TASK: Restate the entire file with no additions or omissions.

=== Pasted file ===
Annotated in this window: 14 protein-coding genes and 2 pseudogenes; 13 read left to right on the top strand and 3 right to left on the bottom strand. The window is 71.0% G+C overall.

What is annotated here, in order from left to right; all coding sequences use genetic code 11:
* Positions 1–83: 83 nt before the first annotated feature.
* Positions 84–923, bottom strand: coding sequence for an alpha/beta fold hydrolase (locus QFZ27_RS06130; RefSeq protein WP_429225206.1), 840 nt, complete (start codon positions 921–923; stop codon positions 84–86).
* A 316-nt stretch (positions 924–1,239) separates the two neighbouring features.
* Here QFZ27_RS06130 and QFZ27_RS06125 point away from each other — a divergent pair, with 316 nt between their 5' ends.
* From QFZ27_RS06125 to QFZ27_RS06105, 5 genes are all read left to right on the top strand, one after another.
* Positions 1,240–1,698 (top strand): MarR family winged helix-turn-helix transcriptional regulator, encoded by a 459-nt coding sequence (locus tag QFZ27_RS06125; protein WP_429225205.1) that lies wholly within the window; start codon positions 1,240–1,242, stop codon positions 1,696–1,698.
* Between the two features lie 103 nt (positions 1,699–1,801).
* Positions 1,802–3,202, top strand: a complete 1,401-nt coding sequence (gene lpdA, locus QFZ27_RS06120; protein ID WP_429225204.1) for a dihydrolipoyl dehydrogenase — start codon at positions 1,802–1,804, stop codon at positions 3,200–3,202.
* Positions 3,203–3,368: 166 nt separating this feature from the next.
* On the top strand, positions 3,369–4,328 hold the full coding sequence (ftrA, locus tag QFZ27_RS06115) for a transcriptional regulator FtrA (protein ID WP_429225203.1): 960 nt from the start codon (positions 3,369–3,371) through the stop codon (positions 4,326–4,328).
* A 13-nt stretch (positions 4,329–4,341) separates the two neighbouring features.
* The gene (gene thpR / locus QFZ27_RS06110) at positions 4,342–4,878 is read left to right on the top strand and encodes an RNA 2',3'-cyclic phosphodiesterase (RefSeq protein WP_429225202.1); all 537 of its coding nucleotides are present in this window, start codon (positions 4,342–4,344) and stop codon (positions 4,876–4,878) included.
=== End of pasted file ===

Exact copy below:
Annotated in this window: 14 protein-coding genes and 2 pseudogenes; 13 read left to right on the top strand and 3 right to left on the bottom strand. The window is 71.0% G+C overall.

What is annotated here, in order from left to right; all coding sequences use genetic code 11:
* Positions 1–83: 83 nt before the first annotated feature.
* Positions 84–923, bottom strand: coding sequence for an alpha/beta fold hydrolase (locus QFZ27_RS06130; RefSeq protein WP_429225206.1), 840 nt, complete (start codon positions 921–923; stop codon positions 84–86).
* A 316-nt stretch (positions 924–1,239) separates the two neighbouring features.
* Here QFZ27_RS06130 and QFZ27_RS06125 point away from each other — a divergent pair, with 316 nt between their 5' ends.
* From QFZ27_RS06125 to QFZ27_RS06105, 5 genes are all read left to right on the top strand, one after another.
* Positions 1,240–1,698 (top strand): MarR family winged helix-turn-helix transcriptional regulator, encoded by a 459-nt coding sequence (locus tag QFZ27_RS06125; protein WP_429225205.1) that lies wholly within the window; start codon positions 1,240–1,242, stop codon positions 1,696–1,698.
* Between the two features lie 103 nt (positions 1,699–1,801).
* Positions 1,802–3,202, top strand: a complete 1,401-nt coding sequence (gene lpdA, locus QFZ27_RS06120; protein ID WP_429225204.1) for a dihydrolipoyl dehydrogenase — start codon at positions 1,802–1,804, stop codon at positions 3,200–3,202.
* Positions 3,203–3,368: 166 nt separating this feature from the next.
* On the top strand, positions 3,369–4,328 hold the full coding sequence (ftrA, locus tag QFZ27_RS06115) for a transcriptional regulator FtrA (protein ID WP_429225203.1): 960 nt from the start codon (positions 3,369–3,371) through the stop codon (positions 4,326–4,328).
* A 13-nt stretch (positions 4,329–4,341) separates the two neighbouring features.
* The gene (gene thpR / locus QFZ27_RS06110) at positions 4,342–4,878 is read left to right on the top strand and encodes an RNA 2',3'-cyclic phosphodiesterase (RefSeq protein WP_429225202.1); all 537 of its coding nucleotides are present in this window, start codon (positions 4,342–4,344) and stop codon (positions 4,876–4,878) included.